Melanie Joly offers a study on the security of local staff of the Kyiv Embassy


Foreign Affairs Minister Mélanie Joly proposes to the Committee of Parliamentarians on National Security and Intelligence to study allegations that Canada has ignored warnings about the safety of locally recruited staff at its embassy in Ukraine before the Russian invasion.

Joly raised the possibility of the study during his appearance before the House of Commons Foreign Affairs Committee today, where MPs focused on Canada’s decision to return a turbine for a pipeline owned by the Russian state that supplies natural gas to Germany.

The Globe and Mail reported this week that in the run-up to Russia’s invasion of Ukraine, Global Affairs Canada received intelligence from Five Eyes that Ukrainians working for Western embassies were likely on lists of people that Moscow intended to hunt down.

Joly told MPs on the committee that she, her political staff and the department had no information on “kill lists” specifically targeting Canadian diplomats and locally hired personnel.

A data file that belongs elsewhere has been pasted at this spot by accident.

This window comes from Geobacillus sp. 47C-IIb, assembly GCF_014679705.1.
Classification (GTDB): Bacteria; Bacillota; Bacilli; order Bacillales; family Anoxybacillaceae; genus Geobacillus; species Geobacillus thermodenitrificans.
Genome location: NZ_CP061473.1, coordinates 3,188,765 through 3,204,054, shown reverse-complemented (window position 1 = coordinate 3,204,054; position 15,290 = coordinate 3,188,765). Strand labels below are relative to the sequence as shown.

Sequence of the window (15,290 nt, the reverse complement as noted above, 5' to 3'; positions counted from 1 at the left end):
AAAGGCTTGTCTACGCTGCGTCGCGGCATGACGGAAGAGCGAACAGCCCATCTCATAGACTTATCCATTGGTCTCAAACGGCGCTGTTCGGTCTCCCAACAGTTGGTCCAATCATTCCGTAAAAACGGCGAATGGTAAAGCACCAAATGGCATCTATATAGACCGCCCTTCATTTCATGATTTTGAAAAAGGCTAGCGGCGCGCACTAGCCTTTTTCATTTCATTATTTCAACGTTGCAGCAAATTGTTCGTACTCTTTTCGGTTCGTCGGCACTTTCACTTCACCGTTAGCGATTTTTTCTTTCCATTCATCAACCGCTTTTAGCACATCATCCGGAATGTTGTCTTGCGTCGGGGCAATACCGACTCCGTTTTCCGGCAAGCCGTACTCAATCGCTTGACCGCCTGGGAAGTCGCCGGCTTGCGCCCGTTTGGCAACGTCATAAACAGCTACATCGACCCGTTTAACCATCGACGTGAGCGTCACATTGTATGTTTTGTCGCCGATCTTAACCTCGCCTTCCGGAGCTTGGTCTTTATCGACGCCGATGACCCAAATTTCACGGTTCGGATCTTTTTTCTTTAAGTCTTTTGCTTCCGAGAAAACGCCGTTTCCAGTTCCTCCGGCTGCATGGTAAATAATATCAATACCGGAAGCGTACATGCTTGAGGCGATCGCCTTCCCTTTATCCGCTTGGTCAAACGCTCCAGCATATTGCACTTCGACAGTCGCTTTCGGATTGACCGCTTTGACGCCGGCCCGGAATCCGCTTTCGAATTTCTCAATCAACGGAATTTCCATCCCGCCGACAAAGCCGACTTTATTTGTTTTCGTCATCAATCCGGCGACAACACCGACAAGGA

She says she will make herself available to the national security committee, made up of senators and lawmakers with the best security clearances, if they decide to take up the issue.

The Canadian Press has not independently verified the report.

Joly also told MPs that Canada had been “concerned” by intelligence released by the United States earlier this year that Russia planned to target specific Ukrainians in an invasion.

In February, days before Russia began its assault on Ukraine, media reported that the US government had “credible information” about the threats and warned the UN human rights chief .

“It’s very important that we get to the bottom of this,” Joly said as she and Tory MP Garnett Genuis spoke in a heated exchange on Thursday.

“It’s something I take very seriously.”

Later Thursday, Joly released a statement on Twitter that reaffirmed that the National Security Committee would have “my full support and cooperation” if it investigated the matter.

He said locally recruited staff in Ukraine “were kept informed of the evolving security situation as they made decisions to keep their families safe” and immigration pathways to Canada.

This report from The Canadian Press was first published on August 4, 2022.